The film itself was wonderful too. A real reminder that late silent films are often amongst the best. Underground is a kinetic film that features some really exiting tracking shots and beautiful chiaroscuro cinematography.

Underground is concerned with a couple of things. First, it shows off the still rather new and exciting Underground network in 1928. But it uses that as a springboard to tell a fascinating story of the interconnected fortunes of four ordinary Londoners. At the centre are two guys trying to win the heart of one girl. But as she falls for one the other gets jealous and a thriller of sorts ensues.

While the historic novelty is certainly a selling point, the real pull of Underground is that it’s simply a great film. British silent cinema seems to often get forgotten amongst the American and German classics of the period, but Underground is real proof that the British could do it just as well.

Viewed at: The Phoenix, East Finchley

The Paperboy (2012) – review


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When I saw The Paperboy it lived up to it’s crowd dis-pleasing reputation. By which I mean there were walk outs. Several of them.


The Paperboy certainly is an unusual film, and it treads an uncomfortable line between train wreck and absurd brilliance. An air of schlock pervades as A-list actors like Nicole Kidman and John Cusack descend into white trash roles.

If there’s one thing to say about The Paperboy it’s that it is at least consistently insane. Whether it’s simulated oral sex, crocodile gutting, severe beatings, or Nicole Kidman peeing on Zac Efron’s face, the film never fails at going over the top.

Whether that makes it a good film is questionable. It is essentially a stupid film about unlikable characters. But it is at least a stupid film with some memorable moments.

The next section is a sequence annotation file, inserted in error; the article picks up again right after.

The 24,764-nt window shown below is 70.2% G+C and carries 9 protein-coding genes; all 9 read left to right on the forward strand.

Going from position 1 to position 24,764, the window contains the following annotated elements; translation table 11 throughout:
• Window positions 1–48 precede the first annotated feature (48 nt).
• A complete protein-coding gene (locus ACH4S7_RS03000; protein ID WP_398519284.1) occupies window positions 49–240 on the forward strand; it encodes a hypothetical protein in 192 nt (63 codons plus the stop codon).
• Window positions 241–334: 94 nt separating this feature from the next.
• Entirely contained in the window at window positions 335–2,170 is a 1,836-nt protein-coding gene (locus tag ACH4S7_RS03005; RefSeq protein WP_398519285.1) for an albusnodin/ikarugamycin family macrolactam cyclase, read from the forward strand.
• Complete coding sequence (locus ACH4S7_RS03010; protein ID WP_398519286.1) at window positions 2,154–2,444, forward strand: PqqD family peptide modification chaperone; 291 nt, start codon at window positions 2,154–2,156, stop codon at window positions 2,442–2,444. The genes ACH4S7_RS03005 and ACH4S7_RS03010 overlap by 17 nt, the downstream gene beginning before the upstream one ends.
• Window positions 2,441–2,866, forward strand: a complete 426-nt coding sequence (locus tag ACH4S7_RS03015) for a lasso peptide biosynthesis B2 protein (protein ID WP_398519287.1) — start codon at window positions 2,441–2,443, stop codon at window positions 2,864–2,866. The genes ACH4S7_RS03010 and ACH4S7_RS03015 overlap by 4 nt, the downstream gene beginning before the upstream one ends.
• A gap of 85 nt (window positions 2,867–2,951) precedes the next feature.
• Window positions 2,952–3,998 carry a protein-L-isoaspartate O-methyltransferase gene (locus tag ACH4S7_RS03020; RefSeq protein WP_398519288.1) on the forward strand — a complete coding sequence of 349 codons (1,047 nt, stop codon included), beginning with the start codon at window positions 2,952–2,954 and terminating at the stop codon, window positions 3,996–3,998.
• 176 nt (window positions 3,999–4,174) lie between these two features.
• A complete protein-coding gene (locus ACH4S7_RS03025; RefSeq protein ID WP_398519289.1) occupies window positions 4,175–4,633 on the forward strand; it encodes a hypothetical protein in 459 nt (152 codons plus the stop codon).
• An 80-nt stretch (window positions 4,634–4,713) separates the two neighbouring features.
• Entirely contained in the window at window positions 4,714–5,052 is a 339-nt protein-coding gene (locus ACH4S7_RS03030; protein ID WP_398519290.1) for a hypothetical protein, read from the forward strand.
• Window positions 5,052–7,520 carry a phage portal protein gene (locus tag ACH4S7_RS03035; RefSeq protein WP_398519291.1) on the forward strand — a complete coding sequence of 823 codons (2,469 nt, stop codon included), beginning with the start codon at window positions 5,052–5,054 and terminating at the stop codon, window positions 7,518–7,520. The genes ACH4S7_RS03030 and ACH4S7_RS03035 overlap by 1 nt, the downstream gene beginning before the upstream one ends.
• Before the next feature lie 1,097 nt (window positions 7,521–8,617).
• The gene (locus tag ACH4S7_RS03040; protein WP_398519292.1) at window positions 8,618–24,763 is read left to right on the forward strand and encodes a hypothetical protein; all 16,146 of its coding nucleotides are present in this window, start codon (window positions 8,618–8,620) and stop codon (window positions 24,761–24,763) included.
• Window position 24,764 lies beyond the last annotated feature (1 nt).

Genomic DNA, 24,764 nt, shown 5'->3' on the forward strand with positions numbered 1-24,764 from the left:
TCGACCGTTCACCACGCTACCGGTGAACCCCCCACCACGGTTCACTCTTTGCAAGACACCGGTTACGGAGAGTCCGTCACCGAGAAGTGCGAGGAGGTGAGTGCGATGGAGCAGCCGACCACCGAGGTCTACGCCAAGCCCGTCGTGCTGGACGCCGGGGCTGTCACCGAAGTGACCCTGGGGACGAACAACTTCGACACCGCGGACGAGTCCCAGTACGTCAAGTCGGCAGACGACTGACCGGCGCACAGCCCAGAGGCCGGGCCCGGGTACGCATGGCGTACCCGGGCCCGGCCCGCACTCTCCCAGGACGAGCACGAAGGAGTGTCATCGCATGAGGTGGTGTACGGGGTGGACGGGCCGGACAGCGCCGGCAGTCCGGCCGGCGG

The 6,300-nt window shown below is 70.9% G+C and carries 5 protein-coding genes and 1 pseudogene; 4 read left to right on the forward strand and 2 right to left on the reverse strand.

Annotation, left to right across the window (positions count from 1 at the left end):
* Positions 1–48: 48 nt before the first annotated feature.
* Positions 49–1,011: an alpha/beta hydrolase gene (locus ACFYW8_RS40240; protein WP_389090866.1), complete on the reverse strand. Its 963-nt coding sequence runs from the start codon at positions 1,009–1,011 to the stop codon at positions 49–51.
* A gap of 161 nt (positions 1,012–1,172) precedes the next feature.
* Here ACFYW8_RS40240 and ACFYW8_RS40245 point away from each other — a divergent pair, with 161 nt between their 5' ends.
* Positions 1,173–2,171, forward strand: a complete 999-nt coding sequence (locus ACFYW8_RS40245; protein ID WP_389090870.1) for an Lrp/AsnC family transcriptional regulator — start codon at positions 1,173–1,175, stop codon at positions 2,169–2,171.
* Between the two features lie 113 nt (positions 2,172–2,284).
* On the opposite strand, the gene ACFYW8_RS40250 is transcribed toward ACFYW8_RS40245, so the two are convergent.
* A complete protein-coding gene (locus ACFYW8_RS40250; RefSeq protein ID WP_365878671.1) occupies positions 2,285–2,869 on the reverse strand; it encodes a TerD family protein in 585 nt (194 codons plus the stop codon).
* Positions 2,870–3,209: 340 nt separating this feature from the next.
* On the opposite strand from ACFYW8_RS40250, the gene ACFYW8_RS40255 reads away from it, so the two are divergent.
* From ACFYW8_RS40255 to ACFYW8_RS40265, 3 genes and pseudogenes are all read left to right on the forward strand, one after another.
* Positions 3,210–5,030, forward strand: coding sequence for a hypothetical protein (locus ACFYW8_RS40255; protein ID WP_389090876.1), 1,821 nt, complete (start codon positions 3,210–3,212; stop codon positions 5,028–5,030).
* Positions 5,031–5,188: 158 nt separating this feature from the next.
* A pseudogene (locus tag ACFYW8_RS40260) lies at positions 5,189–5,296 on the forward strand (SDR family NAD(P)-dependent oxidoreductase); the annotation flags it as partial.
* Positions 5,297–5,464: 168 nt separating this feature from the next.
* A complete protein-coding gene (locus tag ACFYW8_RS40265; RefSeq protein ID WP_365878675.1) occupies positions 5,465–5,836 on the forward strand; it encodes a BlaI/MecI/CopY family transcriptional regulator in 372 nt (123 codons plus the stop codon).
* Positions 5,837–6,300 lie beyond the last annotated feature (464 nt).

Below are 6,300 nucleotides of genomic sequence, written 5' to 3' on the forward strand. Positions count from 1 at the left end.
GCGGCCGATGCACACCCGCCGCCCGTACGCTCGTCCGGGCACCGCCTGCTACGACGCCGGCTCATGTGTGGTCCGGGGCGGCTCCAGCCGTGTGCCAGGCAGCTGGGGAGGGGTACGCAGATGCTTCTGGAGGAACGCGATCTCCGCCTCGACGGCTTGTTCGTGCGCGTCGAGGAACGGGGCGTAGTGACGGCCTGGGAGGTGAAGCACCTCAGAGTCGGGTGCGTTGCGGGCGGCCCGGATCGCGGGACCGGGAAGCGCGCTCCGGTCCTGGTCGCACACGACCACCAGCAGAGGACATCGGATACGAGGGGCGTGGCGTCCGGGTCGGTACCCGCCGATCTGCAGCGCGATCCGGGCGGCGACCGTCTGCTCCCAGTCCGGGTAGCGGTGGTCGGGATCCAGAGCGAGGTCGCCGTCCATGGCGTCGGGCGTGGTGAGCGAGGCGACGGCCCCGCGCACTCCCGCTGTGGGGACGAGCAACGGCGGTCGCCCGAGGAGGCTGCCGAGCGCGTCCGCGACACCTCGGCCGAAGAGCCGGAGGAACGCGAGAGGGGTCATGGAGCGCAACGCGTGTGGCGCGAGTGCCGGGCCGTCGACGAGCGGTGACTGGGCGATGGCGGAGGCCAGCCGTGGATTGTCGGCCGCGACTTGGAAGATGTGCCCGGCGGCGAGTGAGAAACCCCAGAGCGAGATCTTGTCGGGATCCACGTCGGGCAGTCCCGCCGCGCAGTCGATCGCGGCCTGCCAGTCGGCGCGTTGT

Viewed at: Cineworld Enfield

Stoker (2013) – review


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Park Chan-wook’s first American film marks the arrival of a great new Hollywood talent. Lets remember after all that many of Hollywood’s greatest directors weren’t Americans – Billy Wilder, Alfred Hitchcock, Fritz Lang etc – and I think what made those filmmakers great was their ability to look into America from an alternative perspective.

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Park Chan-wook brings his exaggerated style and obsession with the morbid to a new audience with Stoker, and it’s one of the most exciting things I’ve seen in a while.

Stoker tuns out to be something like an early Tim Burton film: Dark, funny, and stylish.

Park Chan-wook is a very visual director. Talented and confident, he plays Stoker at a heightened, theatrical level. Editing is rhythmic and acting is perfectly timed. Stoker is more of a film where you go away remembering camera angles, bold cuts, and facial expressions rather than lines of dialogue.

In other words, Stoker cuts away the redundancy of modern Hollywood and tells a story through the medium of film.

And while it’s both dark any funny, it’s still pretty controlled. Remember when Park’s previous effort Thirst started off all dark and intriguing and then became a zany farce? Yeah none of that here. Just a very entertaining film about deep, dark desires.

A mention should be made of editor Nicolas De Toth, who comes of the back of mediocre blockbusters like Terminator 3 and X-Men Origins: Wolverine to make an absolutely outstanding contribution here. Likewise, Clint Mansell deserves a hand – a composer who is fast becoming a favourite of mine.

Overall, Stoker comes very highly recommended.

Viewed at: Cineworld Wood Green